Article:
In a major overhaul of its business support services, the government is scrapping the existing Business Link structure in favour of a voluntary organisation.
Business Link has divided opinions among entrepreneurs and small business owners for years. Some find the service invaluable; others, useless.
Clare Bampton, founder of PR firm Bampton Communications, has seen both sides of the coin: "Business Link's business advisers are very mixed," she says. "I have found several excellent advisers that I keep in touch with and who are able to offer me advice that helps my business to grow and become more profitable. However, I have come across some that are utterly useless - honestly I'm not sure how some of them get dressed in the morning."
Despite her varied experiences, Bampton does believe that the site is a unique and useful resource for small business owners. "The information that Business Link offers through its website is excellent," she says. "The trouble is that no-one seems to know it exists or the extent of it - once you discover this resource, it's invaluable."
Business Link currently employs 1,600 paid advisors. These will soon be replaced by a network of 40,000 unpaid mentors when the government launches its 'Mentoring Gateway' this June. Several organisations have already signed up to the scheme, including the CBI, FSB, and Prince's Trust. The Department for Business, Innovation and Skills says that these volunteers will offer "practical advice to existing businesses and people who want to start a business". But is this a pie in the sky?
Cris Beswick, serial entrepreneur and author of The Road to Innovations believes that scrapping Business Link, V1.0, is a mistake: "Business Link provides a vital service to small businesses. In a time when the government wants entrepreneurship, innovation and growth, stifling the ability of small businesses to flourish seems to be a conflicting strategy."
Bampton agrees: "Transferring responsibilities to volunteer 'mentors'? It makes me shudder . Is it just me or do you find that becoming a volunteer mentor for any organisation seems to attract people that just want to add something to their CV? If Business Link couldn't vet its advisers appropriately when it was offering salaried positions, then how will this improve?"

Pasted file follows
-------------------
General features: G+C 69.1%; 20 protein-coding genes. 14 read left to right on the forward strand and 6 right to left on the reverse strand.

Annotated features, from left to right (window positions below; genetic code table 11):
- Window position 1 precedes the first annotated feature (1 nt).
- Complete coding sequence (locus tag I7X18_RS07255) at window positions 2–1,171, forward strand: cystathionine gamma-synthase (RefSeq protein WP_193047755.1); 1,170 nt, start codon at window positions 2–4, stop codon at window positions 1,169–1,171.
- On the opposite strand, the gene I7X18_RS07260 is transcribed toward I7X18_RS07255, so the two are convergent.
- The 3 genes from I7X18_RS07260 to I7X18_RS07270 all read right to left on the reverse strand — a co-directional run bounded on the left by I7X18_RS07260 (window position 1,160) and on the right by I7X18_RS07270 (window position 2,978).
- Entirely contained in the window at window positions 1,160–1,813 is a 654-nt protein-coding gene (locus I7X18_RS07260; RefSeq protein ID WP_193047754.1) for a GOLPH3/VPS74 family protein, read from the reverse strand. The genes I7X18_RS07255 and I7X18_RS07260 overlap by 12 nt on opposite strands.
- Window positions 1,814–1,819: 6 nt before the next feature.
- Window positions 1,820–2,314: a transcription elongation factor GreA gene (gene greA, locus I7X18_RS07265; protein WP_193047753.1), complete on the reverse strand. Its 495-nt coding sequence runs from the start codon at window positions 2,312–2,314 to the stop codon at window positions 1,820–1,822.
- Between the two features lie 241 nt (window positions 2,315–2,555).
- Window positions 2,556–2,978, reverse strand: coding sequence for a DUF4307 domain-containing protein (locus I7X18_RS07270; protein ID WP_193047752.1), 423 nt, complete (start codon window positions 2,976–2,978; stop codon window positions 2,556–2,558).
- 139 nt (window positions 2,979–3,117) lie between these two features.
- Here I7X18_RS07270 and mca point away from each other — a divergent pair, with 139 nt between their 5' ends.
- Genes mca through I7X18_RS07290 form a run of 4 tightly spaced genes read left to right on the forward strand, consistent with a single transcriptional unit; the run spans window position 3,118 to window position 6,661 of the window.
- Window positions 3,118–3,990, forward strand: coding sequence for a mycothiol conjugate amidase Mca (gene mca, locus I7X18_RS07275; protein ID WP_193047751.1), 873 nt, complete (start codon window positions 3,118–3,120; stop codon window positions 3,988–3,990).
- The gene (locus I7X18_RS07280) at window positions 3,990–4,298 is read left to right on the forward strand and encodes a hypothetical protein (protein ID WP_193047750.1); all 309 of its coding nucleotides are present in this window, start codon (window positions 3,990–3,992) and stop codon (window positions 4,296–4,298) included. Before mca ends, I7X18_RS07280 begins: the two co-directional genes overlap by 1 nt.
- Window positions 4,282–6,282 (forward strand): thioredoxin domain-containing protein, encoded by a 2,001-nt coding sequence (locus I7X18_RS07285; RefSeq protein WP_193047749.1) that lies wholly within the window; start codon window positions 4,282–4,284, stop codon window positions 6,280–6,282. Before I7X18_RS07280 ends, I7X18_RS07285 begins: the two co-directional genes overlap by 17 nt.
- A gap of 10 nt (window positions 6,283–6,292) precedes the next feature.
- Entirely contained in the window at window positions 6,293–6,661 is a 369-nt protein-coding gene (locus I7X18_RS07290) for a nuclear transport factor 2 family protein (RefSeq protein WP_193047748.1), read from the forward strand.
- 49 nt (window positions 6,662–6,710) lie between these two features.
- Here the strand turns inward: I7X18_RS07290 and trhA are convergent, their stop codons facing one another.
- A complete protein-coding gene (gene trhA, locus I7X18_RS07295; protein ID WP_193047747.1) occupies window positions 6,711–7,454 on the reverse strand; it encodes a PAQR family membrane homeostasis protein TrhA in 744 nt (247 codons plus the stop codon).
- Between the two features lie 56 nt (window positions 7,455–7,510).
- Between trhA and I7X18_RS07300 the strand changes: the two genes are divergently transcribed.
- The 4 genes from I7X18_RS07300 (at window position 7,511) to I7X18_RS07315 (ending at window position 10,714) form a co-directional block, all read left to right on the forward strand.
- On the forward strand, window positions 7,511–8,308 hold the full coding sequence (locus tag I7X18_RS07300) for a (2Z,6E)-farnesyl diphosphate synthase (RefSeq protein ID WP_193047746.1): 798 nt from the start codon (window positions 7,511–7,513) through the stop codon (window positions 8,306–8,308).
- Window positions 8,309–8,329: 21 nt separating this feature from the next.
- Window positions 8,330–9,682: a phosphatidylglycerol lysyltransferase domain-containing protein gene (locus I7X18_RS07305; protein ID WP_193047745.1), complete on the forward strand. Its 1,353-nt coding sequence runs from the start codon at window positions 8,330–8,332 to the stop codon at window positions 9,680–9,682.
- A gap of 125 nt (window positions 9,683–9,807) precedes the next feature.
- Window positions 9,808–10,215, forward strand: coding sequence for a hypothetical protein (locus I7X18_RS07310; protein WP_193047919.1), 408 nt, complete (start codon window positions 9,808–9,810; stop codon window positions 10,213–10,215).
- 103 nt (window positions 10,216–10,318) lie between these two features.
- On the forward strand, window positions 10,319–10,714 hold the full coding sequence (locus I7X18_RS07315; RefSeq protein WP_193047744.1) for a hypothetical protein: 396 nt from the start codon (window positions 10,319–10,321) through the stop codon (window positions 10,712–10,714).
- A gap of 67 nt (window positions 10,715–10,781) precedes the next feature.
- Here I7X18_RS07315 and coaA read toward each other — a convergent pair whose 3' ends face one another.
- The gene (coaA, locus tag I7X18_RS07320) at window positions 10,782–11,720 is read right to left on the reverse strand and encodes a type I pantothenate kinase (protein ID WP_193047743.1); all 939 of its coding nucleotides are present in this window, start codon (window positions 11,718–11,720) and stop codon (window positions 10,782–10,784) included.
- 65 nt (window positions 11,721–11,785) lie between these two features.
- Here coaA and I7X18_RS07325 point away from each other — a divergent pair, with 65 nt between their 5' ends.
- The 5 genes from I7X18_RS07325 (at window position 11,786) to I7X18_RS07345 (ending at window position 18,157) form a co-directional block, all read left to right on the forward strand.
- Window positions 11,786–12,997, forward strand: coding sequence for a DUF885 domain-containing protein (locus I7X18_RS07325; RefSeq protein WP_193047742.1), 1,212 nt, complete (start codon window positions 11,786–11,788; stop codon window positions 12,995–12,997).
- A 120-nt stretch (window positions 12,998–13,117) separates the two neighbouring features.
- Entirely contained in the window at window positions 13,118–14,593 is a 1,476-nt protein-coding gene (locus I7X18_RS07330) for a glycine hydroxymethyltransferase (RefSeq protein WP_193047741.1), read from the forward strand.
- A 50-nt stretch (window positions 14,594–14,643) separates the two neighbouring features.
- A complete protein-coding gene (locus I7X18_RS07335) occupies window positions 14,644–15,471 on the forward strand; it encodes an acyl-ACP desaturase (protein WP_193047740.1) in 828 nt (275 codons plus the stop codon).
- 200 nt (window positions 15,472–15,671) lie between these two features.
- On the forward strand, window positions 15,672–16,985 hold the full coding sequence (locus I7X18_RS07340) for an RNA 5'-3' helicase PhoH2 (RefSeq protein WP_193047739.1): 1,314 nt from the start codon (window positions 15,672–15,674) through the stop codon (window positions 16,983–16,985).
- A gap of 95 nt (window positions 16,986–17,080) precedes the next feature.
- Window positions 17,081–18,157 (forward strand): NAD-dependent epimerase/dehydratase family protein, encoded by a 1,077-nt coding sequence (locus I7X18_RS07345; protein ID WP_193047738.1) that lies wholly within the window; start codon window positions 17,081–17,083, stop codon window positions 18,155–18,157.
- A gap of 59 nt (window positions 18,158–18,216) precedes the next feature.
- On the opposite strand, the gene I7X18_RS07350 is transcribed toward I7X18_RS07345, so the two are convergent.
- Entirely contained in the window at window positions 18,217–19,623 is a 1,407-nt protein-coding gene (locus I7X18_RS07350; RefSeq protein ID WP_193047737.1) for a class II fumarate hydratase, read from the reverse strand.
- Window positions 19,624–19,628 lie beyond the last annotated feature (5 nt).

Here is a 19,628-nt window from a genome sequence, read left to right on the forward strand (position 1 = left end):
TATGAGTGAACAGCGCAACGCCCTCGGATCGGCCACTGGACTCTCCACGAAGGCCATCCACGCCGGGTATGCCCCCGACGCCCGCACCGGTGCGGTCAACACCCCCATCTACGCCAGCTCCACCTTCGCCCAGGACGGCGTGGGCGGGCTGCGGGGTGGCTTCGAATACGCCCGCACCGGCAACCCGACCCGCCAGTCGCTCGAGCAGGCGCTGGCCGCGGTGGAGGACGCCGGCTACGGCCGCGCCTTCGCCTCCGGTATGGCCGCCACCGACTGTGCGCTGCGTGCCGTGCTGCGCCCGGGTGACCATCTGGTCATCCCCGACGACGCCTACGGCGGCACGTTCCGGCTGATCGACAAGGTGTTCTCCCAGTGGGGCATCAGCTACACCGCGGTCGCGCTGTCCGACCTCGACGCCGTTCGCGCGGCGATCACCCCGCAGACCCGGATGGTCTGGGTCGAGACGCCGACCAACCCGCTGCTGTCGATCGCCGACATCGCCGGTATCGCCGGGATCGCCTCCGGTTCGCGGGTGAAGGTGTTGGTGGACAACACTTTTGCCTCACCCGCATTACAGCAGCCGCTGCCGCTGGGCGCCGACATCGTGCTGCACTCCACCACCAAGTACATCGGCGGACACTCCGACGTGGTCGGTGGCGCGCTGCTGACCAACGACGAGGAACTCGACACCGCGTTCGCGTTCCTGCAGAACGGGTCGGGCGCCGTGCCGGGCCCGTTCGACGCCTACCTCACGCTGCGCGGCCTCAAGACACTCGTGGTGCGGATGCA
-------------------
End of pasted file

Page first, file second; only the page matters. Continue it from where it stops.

To assuage fears of this nature, the government has promised that - along with the volunteer mentors - the site will be revamped, adding loads of bells and whistles to help start-ups and small businesses find what they need online. April will see the launch of the 'Business Startup Hub' - a portal that will allow users to register their business with Companies House, provide a searchable database of government contracts, training tools and regularly updated information on regulation and employment law.
Prime Minister David Cameron says: "Throughout this year and beyond we will be focused relentlessly on supporting growth and driving job creation across our economy. Backing new enterprises to start up and small businesses to grow will be what transforms our economy and will deliver the many thousands of new jobs we will see created this year.
"It is vital that we ensure businesses, and those people who find themselves out of work but have the drive and desire to set up their own business, have all the advice, support and mentoring they need. Together we can make the years ahead some of the most dynamic and entrepreneurial in our history."
Cameron is no doubt hoping that organisations like the FSB and Prince's Trust will be able to cope with the volume of enquiries currently fielded by Business Link's paid staff. Beswick is not so sure.
"The FSB isn't set up like Business Link and will not in my opinion be able to replace the service now offered," he says. "Also, the suggestion that organisations like the Prince's Trust will help take up the slack is misplaced. I'm a business mentor for the Prince's Trust which is vastly under-resourced as it is. Expecting it to support small businesses as well as the young people it currently serves is unrealistic. Prince's Trust business mentors/advisors already give their time up for free - sometimes to young people that have already been through Business Link and got nowhere!"
Bampton adds: "I meet with members of Business Link on a regular basis and I will be sad to see the service disappear."
Whatever happens to Business Link, folks, you'll always have Smarta.
What do you make of the government's plans for Business Link? How have you found the service? Are you sold on the volunteer mentor scheme? Let us know by leaving your comment below.